Combatting Terrorism in the Arab World

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The League of Arab States (LAS) has determined to fight against terrorism in the region concerning the threats’ security, economic, ideological, and social measurements. The League of Arab States was founded on 22 March 1945. It is an intergovernmental organisation and has a membership of 22 Arab nations. Its founding mechanism is the Charter of the Arab League. It was adopted on 22 March 1945. It provides that the Organization’s overarching goals include strengthening relations between its Member States, coordinating their approaches to enhance cooperation, and protecting their independence and sovereignty. Its main organs are the Council, the permanent Committees, and the Secretariat General.

The threat of terrorism is not new to the geographical areas represented by the Organization’s membership. It includes the Middle East, the Gulf and North Africa. In response to the concurrent threats and the need for expanded regional cooperation, an agreement was signed on the Arab Strategy to Combat Terrorism in 1997. The following year, the League embraced its primary, binding mechanism against terrorism, the Arab Convention for the Suppression of Terrorism. It was adopted on 22 April 1998 and entered into force on 7 May 1999.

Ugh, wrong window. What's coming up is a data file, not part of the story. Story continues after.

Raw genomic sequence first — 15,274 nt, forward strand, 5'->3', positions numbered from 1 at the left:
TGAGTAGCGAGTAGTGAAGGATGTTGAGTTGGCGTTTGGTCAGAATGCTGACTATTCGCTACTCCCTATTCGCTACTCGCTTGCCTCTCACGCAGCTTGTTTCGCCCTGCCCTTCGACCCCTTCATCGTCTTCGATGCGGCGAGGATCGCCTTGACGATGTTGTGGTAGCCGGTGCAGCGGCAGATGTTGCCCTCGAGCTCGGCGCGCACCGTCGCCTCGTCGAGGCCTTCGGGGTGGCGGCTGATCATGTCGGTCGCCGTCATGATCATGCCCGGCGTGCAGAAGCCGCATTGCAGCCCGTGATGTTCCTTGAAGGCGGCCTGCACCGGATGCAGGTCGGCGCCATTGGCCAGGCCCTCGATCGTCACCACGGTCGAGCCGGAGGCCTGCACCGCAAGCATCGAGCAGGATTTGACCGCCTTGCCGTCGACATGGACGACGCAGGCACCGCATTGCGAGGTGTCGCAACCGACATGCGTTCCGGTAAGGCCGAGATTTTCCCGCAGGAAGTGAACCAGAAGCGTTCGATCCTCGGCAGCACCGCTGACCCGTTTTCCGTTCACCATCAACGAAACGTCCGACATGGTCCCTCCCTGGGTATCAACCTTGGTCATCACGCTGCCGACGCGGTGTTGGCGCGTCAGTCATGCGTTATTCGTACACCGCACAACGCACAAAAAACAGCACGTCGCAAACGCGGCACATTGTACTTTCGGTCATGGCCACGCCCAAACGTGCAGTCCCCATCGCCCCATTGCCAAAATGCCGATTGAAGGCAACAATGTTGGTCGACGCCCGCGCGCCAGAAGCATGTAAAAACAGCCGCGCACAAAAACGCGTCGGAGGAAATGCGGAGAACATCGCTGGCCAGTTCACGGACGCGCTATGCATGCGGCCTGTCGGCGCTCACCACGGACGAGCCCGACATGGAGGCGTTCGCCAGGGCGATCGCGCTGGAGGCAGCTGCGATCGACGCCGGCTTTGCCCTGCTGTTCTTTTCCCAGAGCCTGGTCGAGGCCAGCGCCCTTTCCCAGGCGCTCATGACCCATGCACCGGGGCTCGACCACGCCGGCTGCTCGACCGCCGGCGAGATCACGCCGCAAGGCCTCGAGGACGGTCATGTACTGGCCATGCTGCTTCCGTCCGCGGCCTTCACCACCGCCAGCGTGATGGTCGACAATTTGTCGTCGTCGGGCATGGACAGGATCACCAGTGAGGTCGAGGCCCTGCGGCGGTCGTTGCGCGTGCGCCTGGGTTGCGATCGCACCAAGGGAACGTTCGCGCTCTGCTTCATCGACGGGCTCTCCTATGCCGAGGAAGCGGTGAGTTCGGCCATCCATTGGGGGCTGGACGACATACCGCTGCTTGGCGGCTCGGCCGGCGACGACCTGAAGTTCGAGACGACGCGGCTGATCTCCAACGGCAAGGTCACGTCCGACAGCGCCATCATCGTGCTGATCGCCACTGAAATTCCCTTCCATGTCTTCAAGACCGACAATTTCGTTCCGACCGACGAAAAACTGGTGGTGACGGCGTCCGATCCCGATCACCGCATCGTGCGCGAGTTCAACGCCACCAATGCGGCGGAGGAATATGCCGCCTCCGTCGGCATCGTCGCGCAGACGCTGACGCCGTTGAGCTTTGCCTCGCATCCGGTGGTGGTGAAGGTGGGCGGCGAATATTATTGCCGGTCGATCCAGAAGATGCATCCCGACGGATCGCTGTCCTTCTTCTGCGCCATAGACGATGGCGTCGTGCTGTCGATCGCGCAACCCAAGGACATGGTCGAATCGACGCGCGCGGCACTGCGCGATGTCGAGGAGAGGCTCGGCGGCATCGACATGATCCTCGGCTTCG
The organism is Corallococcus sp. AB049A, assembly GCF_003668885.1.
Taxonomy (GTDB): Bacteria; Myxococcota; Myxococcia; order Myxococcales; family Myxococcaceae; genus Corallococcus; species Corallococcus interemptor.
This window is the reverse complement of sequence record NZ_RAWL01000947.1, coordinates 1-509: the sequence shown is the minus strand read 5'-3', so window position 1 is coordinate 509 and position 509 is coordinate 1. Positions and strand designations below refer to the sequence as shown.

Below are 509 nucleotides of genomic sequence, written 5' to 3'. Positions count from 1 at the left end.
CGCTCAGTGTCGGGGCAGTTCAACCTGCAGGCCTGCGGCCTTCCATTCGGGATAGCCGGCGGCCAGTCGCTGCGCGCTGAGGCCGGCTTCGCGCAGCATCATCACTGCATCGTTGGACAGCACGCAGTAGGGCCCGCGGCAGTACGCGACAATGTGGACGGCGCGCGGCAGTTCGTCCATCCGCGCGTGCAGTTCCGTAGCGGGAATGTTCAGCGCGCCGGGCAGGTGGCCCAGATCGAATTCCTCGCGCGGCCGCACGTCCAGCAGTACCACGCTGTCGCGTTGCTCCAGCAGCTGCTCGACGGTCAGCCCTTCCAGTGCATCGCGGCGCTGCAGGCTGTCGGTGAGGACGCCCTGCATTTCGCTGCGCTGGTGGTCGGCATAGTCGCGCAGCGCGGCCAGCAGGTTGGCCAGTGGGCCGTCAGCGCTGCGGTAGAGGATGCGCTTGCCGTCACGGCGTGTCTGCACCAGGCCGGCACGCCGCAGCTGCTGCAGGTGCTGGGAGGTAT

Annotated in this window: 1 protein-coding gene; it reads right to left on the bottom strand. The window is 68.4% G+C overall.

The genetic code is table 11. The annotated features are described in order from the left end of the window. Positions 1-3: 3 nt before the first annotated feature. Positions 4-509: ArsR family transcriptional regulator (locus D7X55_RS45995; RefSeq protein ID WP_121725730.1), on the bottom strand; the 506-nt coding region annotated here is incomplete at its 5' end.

To accomplish these ends, the Arab League advocates for adopting comprehensive and coordinated strategies at both national and regional levels to fight terrorism. The Arab League works to develop reports and recommendations on Arab States’ security challenges, legislate necessary legislation to outlaw terrorism and money laundering, support or join universal conventions on terrorism, encourage dialogue, tolerance and understanding among civilisations, cultures and religions, manage the conditions and factors that lead to terrorism, and collaboration in intelligence, extradition, and mutual legal contribution.

The Convention is relatively broad, ranging in terms of the spectrum of topics that it includes. Compared with most other regional mechanisms, except the Organisation of Islamic Cooperation, it has several distinctive features. Its principles include international law and “the tenets of the Islamic Sharia.”